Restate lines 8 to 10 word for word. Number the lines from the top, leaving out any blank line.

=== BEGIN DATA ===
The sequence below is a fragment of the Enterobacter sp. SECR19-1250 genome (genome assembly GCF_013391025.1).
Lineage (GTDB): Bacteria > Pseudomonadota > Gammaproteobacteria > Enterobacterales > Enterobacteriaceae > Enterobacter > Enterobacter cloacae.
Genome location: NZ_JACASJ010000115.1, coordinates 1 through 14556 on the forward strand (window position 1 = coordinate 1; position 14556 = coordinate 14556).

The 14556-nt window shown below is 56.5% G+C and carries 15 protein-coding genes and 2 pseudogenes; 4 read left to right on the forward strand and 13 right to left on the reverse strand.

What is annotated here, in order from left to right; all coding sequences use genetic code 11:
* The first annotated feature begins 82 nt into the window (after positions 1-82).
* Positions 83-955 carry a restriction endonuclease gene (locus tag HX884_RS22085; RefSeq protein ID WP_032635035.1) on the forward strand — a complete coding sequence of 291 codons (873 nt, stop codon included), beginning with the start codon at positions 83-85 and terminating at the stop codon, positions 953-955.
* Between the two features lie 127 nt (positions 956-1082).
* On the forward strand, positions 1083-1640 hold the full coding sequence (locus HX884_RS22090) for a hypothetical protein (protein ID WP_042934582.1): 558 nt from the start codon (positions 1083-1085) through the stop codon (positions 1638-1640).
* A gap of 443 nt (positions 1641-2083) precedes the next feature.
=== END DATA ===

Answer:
* Between the two features lie 127 nt (positions 956-1082).
* On the forward strand, positions 1083-1640 hold the full coding sequence (locus HX884_RS22090) for a hypothetical protein (protein ID WP_042934582.1): 558 nt from the start codon (positions 1083-1085) through the stop codon (positions 1638-1640).
* A gap of 443 nt (positions 1641-2083) precedes the next feature.